Imagine ancient Greeks and Romans, Spanish Moors, Middle Age’s physicians and naturalists, Renaissance monks all harvesting humble weed-like lemon balm. This is one amazing aspect of botanical medicine: history brings knowledge of efficacy. Lemon balm’s story began to soar in Southern Europe more than 2000 years ago then spread to Spain, Turkey, and England as its virtues became well known. Mythology and Goddess lore link lemon balm as sacred to Diana also known as Artemis, goddess of animals and the woods. She kept lemon balm close for assistance with her beekeeping. Associations to life’s protection noted by ancient botanist physicians include Dioscorides who wrote of lemon balm’s ability to “sweeten the spirit. Paracelsus referred to lemon balm as the “elixir of life” offering it as royal medicine to prevent senility and impotence. Those who lived strong to an old age drank lemon balm tea each morning. Much folkloric reference and tradition centers on lemon balms sweet perfume. It was used for freshness in homes and to cover sick, unpleasant odors, for cleansing the mind and spirit, for restoration from sadness and melancholy. Lemon balm has a special history of use in monasteries where monks created healing salves and colognes. In the Victorian era when language carried messages in flowers, lemon balm symbolized sympathy, healing, and friendship. Lemon balm is known as a dream herb, a sachet placed under the pillow may help restless sleep and prevent bad dreams. Astrologically, lemon balm has association to the moon and Jupiter, believed to be most beneficial for the signs Cancer and Sagittarius.

Culinary and Cooking

Fresh lemon balm in the kitchen becomes multipurpose as a condiment and a green adding its lemony citrus sparkle to salads, smoothies, sandwiches, fruit cups, marinades, dressings, and butters. In cooking, it infuses flavor to soups, sauces, pasta, rice, quinoa and other grains, eggs, vegetables, and fish. It blends in spice mixtures with parsley, tarragon, chives, cilantro, basil and dill. Lemon balm works at breakfast, lunch, or dinner and especially for dessert. Infuse milk or cream to make sorbet or custard or add to scones, muffins, or cookies. Chopped leaves also provide a lemony topping for ice cream.

Beneficial Qualities and Traditional Uses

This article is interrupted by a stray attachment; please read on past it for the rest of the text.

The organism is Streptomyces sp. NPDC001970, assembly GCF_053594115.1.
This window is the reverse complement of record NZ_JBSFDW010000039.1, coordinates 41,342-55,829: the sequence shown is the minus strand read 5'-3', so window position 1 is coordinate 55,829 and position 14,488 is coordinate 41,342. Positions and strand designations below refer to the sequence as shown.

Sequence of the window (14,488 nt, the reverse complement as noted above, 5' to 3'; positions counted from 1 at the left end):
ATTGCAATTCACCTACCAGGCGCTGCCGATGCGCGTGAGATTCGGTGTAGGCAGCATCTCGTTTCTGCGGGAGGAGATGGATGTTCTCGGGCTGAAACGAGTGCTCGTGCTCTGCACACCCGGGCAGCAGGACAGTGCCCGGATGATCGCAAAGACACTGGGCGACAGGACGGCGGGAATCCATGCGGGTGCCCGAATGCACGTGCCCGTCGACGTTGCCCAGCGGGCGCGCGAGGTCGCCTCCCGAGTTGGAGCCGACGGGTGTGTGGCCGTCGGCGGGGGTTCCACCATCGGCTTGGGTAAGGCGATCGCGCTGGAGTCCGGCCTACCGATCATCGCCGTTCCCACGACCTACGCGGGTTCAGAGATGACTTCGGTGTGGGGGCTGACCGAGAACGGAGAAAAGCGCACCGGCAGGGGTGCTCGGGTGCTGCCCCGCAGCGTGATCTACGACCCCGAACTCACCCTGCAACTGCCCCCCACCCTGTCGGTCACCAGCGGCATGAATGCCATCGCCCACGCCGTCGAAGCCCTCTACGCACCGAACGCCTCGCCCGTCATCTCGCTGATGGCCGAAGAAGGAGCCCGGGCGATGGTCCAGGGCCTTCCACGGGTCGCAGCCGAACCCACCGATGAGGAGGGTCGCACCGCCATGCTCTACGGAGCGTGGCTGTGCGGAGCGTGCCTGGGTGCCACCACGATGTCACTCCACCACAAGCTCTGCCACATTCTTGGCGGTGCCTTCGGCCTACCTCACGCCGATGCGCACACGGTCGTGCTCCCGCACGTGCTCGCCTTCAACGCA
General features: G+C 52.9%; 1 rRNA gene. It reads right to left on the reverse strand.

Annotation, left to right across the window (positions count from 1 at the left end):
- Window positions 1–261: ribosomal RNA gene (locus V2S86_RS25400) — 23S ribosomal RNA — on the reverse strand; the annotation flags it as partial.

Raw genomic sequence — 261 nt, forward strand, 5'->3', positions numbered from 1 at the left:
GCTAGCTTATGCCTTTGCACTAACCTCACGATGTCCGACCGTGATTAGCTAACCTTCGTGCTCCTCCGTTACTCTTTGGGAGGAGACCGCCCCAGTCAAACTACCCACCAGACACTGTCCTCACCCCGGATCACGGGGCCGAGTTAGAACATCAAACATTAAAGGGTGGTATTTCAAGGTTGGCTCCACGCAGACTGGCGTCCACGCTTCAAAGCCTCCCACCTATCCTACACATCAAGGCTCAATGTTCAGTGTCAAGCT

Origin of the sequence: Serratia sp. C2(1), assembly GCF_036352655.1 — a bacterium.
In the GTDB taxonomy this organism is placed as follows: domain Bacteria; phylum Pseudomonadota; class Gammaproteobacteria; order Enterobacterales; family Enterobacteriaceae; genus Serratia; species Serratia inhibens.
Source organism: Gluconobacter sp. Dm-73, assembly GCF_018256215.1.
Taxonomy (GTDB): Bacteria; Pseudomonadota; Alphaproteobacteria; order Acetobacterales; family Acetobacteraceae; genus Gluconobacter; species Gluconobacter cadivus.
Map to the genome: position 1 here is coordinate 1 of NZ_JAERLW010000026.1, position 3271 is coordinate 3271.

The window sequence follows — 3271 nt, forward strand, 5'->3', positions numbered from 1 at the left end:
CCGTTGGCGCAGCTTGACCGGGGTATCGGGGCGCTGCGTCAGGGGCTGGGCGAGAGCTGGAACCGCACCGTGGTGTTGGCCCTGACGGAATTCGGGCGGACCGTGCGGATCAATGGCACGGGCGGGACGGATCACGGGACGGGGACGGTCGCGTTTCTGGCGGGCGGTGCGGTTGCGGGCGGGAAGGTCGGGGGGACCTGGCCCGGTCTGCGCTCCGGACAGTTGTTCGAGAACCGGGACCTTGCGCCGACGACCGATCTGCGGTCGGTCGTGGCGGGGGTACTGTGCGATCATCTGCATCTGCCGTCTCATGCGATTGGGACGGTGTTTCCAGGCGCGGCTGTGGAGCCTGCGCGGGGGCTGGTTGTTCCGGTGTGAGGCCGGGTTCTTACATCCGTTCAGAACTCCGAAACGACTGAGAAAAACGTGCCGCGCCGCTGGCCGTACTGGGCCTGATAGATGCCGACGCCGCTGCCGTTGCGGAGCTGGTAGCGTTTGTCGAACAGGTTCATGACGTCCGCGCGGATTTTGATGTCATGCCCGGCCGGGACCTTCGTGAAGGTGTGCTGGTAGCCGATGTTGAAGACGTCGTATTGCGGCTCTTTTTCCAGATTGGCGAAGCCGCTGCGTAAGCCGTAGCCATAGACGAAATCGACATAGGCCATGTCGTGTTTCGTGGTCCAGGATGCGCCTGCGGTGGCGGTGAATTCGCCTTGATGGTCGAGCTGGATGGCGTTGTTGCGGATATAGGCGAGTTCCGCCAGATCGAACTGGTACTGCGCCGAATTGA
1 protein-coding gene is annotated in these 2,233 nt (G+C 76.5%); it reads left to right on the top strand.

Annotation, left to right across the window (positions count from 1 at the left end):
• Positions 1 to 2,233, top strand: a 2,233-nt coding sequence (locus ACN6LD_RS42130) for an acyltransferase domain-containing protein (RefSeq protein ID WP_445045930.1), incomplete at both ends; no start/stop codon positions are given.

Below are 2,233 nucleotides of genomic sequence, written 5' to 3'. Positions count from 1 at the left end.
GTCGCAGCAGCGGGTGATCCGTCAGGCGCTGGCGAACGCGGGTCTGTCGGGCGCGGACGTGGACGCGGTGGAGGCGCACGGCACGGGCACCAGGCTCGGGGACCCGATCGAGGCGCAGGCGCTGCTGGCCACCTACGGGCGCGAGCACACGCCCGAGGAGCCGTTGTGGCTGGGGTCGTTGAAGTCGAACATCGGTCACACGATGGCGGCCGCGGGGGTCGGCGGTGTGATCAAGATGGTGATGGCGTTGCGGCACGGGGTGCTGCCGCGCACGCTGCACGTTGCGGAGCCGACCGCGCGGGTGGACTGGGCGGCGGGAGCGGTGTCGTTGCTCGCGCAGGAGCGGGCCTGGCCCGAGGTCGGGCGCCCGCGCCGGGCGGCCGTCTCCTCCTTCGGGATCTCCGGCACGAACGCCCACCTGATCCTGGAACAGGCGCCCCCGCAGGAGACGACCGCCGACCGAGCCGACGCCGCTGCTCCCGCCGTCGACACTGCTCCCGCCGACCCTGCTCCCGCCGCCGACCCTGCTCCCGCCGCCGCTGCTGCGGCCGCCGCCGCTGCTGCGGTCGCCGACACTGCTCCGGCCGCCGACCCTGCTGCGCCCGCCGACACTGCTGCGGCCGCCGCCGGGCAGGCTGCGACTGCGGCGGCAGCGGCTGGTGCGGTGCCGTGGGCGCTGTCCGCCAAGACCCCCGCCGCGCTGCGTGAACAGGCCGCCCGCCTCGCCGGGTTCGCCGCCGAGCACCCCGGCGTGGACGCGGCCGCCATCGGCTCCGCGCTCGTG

Sometimes the mildest herbs are the greatest treasures. Easy to ingest, their gentle action well tolerated and safe for even those most sensitive. Lemon balm’s autograph reads soothing and calming pleasant tasting mood elevator. One of the virtues of lemon balm is its versatility through the life cycle span. Colicky infants benefit from its soothing, calming nature when their nursing mothers drink a blend of fennel, chamomile, dill and lemon balm tea. For children, taste often defines herbal remedies acceptance. Lemon balm is a familiar and well received flavor. Added to other less agreeable herbs, it helps the medicine go down. When children suffer from colds and flus, upset stomach from gas, or a mild headache, lemon balm provides relief especially when mixed with other friendly flavored herbs like chamomile, peppermint, and ginger. Focus and attention can be enhanced even in attention deficit hyperactivity disorders with similar herbal formulas containing main ingredients lemon balm and hawthorn berry. In adolescence, when hormonal shifts cause emotional upheavals, lemon balm provides gentle calming. Stress, a factor in today’s society difficult to avoid, can be mellowed if early in life we learn ways to diffuse it. Lemon balm is like a blanket of peace, calming nervous stomach, reducing anxiety, elevating gloomy moods, and providing relief for sleepless nights. Long revered for its ability to balance emotions and unsettling feelings, moodiness, melancholy and sadness lemon balm gently soothes, comforts, and elevates frame of mind. The cognitive reach of lemon balm stretches even in aging to ease insomnia, calm anxiety induced palpitations, relieve headaches, and reduce Alzheimer’s symptoms. Internally and topically, lemon balm helps to fight viral infections such as herpes or chicken pox. Lip balm made from lemon balm infused oil is especially useful for oral herpes. Topical poultices, a paste of lemon balm leaves and flour, applied to boils or sores can accelerate the healing process. In addition to calming nerves that affect digestion, lemon balm can be used for upset stomach that feels like gas or cramps and prevention of gastric ulcers. It has a mild suppressive affect on the production of the thyroid hormone, thyroxin, and herbalists have used this benefit in hyperthyroidism and Grave’s disease. Large dose caution should be taken for anyone with hypothyroidism or on medications such as Synthroid.